Lowering of lake level prompts concern for wetlands, wildlife

February 27, 1994|By Greg Tasker | Greg Tasker,Western Maryland Bureau of The Sun

FREDERICK -- One of four lakes in the community of Lake Linganore at Eaglehead is being partially drained under state orders after tests showed its earthen dam may be weakening.

Pulling the plug on 14-acre Lake Merle has upset some residents because they fear the work may destroy wetlands and abundant aquatic life and displace waterfowl.

The Lake Linganore Association, a homeowners group that maintains public areas in the 3,700-acre community off Interstate 70 in eastern Frederick County, began pumping water from the lake to comply with a mandate from the state Department of Natural Resources' Dam Safety Division.

Patty Manown, a DNR spokeswoman in Western Maryland, said the DNR this month ordered Lake Linganore officials to lower the water level -- 30 feet in the lake's deepest areas -- by 16 feet to allow inspections to determine the extent of damage to the 20-year-old dam.

"The issue is, are we going to kill the environment while we try to figure out what's going on?" said resident Chris Goodwin.

Mr. Goodwin and others have asked the DNR either to rescind its order to lower the water until more studies can be done, or to limit the lowering to just 6 feet. He also said a few residents want to hire their own firm to study the matter.

"The lake is an important amenity to us," said resident Ann Brown.

DNR's preliminary inspection showed seepage and sliding earth the downside of the dam, at the lake's south end. Lake Merle is fed by a stream and drains into Linganore Creek, Lake Linganore, and eventually the Monocacy River.

Bob Porter, administrator of environmental control for the Linganore association, said draining the lake was chosen to ease pressure on the dam and because hiring divers to inspect the dam underwater would be costly and more cumbersome.

He said the association also wanted to protect a road that runs atop the dam to about 29 homes in the Balmoral village. The road is the only access to that village.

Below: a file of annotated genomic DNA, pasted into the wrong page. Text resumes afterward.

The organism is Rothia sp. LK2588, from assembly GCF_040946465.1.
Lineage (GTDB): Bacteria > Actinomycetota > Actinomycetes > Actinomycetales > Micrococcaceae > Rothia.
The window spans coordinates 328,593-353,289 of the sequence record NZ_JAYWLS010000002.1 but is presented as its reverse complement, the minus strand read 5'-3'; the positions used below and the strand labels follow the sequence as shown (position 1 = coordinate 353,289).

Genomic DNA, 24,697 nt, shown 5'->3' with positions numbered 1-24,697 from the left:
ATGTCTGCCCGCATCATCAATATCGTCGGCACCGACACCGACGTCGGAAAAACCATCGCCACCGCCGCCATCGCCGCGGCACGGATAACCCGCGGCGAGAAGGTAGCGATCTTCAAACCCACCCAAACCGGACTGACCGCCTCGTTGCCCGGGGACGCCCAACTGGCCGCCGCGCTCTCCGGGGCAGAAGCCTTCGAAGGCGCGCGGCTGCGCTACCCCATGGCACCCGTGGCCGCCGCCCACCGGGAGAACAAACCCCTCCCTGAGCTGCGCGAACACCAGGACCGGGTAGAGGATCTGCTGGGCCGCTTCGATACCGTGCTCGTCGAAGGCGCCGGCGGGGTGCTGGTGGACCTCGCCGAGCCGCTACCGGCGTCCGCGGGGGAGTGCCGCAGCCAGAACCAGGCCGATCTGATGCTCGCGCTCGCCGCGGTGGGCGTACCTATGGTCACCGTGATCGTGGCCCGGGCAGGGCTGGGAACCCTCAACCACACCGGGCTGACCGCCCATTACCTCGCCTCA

Lake Linganore is made up of small villages surrounding the 216-acre Lake Linganore and three smallers lakes, including Lake Merle. About 400 people live in the Meadows village on Lake Merle's western side and about 100 people live in Balmoral.

The dam, residents said, poses no danger because nobody lives directly below it.

Residents said they believed the DNR's order was made without sufficient study of the 400-foot-long dam's stability. They said more tests are needed and speculated that the problem may be nothing more than run-off caused by melting snow.

Residents said that if the dam is structurally damaged, they would support repairs, but they also want safeguards for wildlife.

"My concern, first off, is that this appears to be a disregard by whomever -- state agencies or local community -- for any sort of safeguard or interest for resources in lake," said resident Rob Wolotira. "Granted, it's a small lake in a small rural community, but I don't know where we draw the line on which resources are important and which ones aren't."

Residents said the lake -- in the northern end of the development -- is home to northern pike, catfish, bass, turtles, nesting herons, swans, ducks and geese.

About 100 residents at a meeting Wednesday asked Lake Linganore Association officials to test more to determine the dam's integrity and to commit to restoring the lake as soon as possible to minimize harm to wildlife.

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